The pro-Iran Islamic Jihad group claimed responsibility for the kidnapping, saying it was part of “continuing operations against Americans.” The abductors demanded freedom for Shiite Muslims jailed in Kuwait for bomb attacks against the US and French embassies there.
It was the start of a nightmare for Anderson that would last six years and nine months during which he was stuck in cells under the rubble-strewn streets of Beirut and elsewhere, often badly fed and sleeping on a thin, dirty mattress on a concrete floor.
During captivity, both his father and brother would die of cancer and he would not see his daughter Sulome until she was six years old.
“What kept me going?” he asked aloud shortly after release. “My companions. I was lucky to have people with me most of the time. My faith, stubbornness. You do what you have to. You wake up every day, summon up the energy from somewhere. You think you haven’t got it and you get through the day and you do it. Day after day after day.”
Other hostages described Anderson as tough and active in captivity, learning French and Arabic and exercising regularly.
However, they also told of him banging his head against a wall until he bled in frustration at beatings, isolation, false hopes and the feeling of being neglected by the outside world.
“There is a limit of how long we can last and some of us are approaching the limit very badly,” Anderson said in a videotape released by his captors in December 1987.
Marcel Fontaine, a French diplomat who was released in May 1988 after three years of captivity, recalled the time cell mate Anderson thought freedom was near because he was allowed to see the sun and eat a hamburger.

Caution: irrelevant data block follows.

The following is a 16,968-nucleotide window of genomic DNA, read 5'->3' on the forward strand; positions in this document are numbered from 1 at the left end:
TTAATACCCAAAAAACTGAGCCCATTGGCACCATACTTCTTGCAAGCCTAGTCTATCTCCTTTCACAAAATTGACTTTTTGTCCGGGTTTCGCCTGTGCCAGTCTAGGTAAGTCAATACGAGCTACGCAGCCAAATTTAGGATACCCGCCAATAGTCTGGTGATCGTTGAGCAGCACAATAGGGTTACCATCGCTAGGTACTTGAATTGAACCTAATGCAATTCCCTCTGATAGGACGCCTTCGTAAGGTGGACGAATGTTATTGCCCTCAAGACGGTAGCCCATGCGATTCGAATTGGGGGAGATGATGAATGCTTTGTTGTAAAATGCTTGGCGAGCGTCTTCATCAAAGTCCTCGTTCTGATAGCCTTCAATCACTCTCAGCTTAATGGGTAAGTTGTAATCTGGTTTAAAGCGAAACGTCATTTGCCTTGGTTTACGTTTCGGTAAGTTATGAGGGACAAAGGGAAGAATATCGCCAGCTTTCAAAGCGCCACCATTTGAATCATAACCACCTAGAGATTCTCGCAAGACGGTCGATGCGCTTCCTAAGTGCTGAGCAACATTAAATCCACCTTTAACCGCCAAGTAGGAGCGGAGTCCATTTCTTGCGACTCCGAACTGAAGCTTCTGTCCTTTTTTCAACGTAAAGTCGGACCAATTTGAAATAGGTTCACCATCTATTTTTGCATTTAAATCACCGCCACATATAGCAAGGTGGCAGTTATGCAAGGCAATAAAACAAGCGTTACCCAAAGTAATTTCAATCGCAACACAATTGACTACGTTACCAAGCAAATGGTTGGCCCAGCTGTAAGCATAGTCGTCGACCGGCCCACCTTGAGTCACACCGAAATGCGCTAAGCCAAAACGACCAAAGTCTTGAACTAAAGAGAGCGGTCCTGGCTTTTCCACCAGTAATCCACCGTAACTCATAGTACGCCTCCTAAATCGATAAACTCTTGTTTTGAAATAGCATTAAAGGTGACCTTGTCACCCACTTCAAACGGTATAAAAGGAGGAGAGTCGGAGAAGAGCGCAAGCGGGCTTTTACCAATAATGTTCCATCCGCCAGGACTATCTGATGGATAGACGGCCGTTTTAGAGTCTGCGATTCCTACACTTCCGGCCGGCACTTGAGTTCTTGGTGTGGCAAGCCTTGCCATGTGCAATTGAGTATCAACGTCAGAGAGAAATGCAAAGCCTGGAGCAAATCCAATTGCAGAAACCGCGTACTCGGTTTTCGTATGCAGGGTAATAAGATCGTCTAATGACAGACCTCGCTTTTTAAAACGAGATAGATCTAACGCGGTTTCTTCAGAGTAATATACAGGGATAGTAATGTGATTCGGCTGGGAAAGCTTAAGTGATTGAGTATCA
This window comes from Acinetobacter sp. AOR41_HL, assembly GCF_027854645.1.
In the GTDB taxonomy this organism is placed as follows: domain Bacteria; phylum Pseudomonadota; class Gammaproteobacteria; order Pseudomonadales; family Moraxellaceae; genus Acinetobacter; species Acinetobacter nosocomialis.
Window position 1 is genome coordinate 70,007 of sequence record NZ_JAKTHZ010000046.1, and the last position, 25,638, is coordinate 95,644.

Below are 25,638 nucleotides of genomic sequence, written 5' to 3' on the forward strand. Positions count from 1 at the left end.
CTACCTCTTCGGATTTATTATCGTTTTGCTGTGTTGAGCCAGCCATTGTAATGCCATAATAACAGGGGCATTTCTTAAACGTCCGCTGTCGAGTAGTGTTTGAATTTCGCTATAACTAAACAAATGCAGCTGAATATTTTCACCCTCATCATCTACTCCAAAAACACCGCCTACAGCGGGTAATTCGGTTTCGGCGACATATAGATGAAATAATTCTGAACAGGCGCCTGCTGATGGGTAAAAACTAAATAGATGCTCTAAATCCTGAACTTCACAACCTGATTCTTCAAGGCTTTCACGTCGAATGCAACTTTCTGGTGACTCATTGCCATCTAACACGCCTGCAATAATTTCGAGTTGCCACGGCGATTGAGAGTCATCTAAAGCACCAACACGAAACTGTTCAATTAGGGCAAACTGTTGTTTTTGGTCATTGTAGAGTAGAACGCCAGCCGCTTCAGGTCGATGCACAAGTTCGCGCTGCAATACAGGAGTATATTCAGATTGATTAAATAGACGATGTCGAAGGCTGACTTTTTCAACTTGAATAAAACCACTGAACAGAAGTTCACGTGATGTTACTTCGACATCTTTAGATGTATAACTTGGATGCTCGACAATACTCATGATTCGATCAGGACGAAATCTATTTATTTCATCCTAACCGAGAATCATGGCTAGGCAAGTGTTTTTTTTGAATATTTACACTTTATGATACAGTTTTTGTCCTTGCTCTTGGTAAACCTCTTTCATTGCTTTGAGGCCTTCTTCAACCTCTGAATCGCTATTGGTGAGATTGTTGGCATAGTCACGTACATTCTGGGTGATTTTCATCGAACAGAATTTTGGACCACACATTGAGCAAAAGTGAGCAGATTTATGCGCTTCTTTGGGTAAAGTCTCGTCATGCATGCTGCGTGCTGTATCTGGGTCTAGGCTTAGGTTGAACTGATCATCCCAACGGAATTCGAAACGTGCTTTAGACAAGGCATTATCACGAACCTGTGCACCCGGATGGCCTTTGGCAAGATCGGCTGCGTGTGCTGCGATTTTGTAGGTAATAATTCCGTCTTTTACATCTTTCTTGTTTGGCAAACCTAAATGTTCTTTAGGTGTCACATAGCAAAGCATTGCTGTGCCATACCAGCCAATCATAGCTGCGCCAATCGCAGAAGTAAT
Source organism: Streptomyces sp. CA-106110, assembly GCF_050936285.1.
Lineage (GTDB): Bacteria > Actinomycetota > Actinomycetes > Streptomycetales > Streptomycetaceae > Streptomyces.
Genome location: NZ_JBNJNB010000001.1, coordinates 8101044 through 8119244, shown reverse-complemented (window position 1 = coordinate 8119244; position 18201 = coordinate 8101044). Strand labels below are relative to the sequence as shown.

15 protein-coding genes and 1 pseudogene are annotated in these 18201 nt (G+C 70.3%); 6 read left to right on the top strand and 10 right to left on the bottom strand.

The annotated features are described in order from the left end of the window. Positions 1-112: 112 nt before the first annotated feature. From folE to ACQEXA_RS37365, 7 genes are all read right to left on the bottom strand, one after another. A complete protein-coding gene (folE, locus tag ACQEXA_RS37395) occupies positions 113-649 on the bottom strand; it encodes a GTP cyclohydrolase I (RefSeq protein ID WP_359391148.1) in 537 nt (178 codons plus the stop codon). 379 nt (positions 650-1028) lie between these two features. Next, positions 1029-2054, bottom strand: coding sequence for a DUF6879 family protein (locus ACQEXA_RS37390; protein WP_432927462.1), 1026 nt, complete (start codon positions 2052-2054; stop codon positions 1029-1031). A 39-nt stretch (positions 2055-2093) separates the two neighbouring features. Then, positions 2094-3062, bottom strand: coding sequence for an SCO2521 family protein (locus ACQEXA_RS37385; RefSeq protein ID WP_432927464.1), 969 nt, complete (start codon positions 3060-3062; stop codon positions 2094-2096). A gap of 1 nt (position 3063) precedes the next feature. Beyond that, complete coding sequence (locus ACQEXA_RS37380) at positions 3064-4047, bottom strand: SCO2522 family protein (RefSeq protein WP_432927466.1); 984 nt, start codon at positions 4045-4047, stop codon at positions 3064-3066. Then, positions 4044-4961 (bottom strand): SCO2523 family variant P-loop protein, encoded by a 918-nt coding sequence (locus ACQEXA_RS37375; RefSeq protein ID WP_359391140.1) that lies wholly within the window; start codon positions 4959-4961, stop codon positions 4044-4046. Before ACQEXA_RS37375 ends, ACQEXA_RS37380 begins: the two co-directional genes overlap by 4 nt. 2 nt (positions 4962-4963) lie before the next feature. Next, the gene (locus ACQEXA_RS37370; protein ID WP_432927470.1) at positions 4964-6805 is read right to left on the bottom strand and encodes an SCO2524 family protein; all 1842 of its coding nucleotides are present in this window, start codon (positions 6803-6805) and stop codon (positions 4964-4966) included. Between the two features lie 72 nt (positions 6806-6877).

In April 1987 Anderson was given a suit of clothes that his captors had made for him. “He wore it every day,” Fontaine said.
A week later, however, Anderson’s captors took the suit back, leaving him in despair and certain he was forgotten, Fontaine said.
Scores of journalist groups, governments and individuals over the years called for Anderson’s release and his Oct. 27 birthday became an unofficial US memorial day for hostages.
Anderson said he considered killing himself several times but rejected it. He relied heavily on his faith, which he said he had renewed six months before being kidnapped.
“I must have read the Bible 50 times from start to finish,” he said. “It was an enormous help to me.”
His sister, Peggy Say, who died in 2015, was his fiercest advocate during captivity.
She worked tirelessly for her brother’s freedom. She visited Arab and European capitals, lobbied the Pope, the Archbishop of Canterbury and every US official and politician available.
Under pressure from the media and the US hostages’ families, the Reagan administration negotiated a secret and illegal deal in the mid-1980s to facilitate arms sales to Iran in return for the release of American hostages. But the deal, known as the Iran–Contra affair, failed to gain freedom for any of the hostages.
Born Oct. 27, 1947, in Lorain, Ohio, Anderson grew up in Batavia, New York. He graduated from Iowa State University and spent six years in the Marine Corps, mostly as a journalist.
He worked for the AP in Detroit, Louisville, New York, Tokyo, Johannesburg and then Beirut, where he first went to cover the Israeli invasion in 1982.
In that war-torn city, he fell in love with Lebanese woman Madeleine Bassil, who was his fiance and pregnant with their daughter Sulome when he was snatched.
He is survived by his daughters Sulome and Gabrielle, his sister Judy and brother Jack, and by Bassil, whom Sulome Anderson called “his ex-wife and best friend.”